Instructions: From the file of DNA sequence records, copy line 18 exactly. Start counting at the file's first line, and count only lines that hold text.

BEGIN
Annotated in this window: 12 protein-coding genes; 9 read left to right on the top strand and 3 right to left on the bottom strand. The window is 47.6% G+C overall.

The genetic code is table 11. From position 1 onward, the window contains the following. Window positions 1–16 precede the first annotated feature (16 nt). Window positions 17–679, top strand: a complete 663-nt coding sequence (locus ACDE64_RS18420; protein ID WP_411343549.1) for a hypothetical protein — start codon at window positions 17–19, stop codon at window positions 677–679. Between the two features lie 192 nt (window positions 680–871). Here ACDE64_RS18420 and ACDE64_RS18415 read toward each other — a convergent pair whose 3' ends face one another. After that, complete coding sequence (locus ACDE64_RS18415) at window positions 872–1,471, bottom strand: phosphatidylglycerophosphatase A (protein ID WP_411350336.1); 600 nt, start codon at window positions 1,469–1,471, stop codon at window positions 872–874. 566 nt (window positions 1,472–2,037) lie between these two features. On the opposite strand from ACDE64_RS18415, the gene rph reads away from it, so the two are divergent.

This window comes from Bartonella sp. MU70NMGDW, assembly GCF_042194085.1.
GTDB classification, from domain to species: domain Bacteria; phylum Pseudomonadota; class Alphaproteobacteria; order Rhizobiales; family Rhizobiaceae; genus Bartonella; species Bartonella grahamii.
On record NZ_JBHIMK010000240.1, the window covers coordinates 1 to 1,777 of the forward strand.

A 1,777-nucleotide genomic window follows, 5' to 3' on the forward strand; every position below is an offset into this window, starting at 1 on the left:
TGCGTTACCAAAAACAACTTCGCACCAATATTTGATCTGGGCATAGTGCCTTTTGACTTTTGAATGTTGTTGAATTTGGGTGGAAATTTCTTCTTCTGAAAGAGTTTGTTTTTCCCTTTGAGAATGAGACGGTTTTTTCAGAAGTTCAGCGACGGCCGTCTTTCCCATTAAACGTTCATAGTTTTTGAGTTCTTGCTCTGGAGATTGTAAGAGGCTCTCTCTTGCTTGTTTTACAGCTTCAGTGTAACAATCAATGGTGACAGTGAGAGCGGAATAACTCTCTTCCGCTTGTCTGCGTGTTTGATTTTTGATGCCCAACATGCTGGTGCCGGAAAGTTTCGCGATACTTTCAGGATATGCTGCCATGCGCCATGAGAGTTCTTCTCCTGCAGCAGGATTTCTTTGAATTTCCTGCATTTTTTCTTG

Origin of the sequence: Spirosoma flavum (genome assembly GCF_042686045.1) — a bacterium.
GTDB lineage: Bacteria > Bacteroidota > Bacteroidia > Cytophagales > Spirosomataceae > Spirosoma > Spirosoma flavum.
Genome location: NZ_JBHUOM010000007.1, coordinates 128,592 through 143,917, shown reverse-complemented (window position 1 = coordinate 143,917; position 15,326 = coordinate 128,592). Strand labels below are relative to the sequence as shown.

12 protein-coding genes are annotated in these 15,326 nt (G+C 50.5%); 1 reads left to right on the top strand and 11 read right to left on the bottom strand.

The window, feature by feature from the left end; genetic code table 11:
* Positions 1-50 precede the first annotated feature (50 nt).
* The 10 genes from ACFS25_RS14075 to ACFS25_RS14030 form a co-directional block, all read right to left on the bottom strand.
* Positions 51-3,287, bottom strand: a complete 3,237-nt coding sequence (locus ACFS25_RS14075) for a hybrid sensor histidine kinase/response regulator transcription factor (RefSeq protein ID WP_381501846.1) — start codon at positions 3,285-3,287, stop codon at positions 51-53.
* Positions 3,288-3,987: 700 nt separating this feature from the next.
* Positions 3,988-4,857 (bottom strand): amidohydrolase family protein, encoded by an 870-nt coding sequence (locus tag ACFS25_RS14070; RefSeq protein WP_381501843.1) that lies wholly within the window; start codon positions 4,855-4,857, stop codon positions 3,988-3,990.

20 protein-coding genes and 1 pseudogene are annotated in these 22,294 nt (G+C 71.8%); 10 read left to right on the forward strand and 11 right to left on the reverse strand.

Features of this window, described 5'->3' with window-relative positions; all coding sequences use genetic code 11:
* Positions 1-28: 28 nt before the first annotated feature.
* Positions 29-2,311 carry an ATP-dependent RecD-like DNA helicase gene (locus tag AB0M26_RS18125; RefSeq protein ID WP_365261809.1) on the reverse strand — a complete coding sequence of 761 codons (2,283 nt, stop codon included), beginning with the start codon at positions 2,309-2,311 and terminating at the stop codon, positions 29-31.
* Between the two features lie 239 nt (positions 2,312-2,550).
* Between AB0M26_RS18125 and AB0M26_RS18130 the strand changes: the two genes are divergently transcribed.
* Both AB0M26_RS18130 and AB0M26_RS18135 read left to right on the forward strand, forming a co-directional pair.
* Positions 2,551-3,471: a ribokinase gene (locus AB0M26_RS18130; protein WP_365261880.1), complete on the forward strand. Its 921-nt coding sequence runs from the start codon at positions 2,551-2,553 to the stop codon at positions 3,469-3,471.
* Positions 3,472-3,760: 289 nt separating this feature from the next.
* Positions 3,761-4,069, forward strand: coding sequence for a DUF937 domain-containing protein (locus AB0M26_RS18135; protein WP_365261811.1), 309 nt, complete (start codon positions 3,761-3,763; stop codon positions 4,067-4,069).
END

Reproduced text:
20 protein-coding genes and 1 pseudogene are annotated in these 22,294 nt (G+C 71.8%); 10 read left to right on the forward strand and 11 right to left on the reverse strand.